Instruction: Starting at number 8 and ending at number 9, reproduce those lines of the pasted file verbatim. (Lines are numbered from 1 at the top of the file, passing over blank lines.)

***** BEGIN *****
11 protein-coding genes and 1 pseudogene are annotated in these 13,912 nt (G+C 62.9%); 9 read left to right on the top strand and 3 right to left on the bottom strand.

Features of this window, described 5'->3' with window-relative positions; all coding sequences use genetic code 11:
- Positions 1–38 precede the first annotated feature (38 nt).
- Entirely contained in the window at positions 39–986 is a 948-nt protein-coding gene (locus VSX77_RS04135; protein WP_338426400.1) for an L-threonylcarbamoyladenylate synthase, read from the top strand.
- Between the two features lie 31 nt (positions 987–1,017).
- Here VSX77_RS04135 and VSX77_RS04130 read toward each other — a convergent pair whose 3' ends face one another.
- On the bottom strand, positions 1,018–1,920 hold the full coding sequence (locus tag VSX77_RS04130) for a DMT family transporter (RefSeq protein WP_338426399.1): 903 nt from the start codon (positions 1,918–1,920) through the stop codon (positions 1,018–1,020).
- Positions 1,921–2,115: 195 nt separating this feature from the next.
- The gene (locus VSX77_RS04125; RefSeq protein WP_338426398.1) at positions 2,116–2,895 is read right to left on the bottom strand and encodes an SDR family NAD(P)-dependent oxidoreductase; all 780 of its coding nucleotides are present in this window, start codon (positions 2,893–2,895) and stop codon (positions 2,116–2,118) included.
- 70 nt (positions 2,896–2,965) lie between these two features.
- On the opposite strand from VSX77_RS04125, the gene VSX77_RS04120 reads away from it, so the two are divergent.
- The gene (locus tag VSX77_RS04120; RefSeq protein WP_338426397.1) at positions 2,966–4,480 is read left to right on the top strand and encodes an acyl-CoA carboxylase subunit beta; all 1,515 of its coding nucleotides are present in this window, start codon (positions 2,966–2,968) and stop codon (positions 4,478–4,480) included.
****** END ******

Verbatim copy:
- Positions 1,921–2,115: 195 nt separating this feature from the next.
- The gene (locus VSX77_RS04125; RefSeq protein WP_338426398.1) at positions 2,116–2,895 is read right to left on the bottom strand and encodes an SDR family NAD(P)-dependent oxidoreductase; all 780 of its coding nucleotides are present in this window, start codon (positions 2,893–2,895) and stop codon (positions 2,116–2,118) included.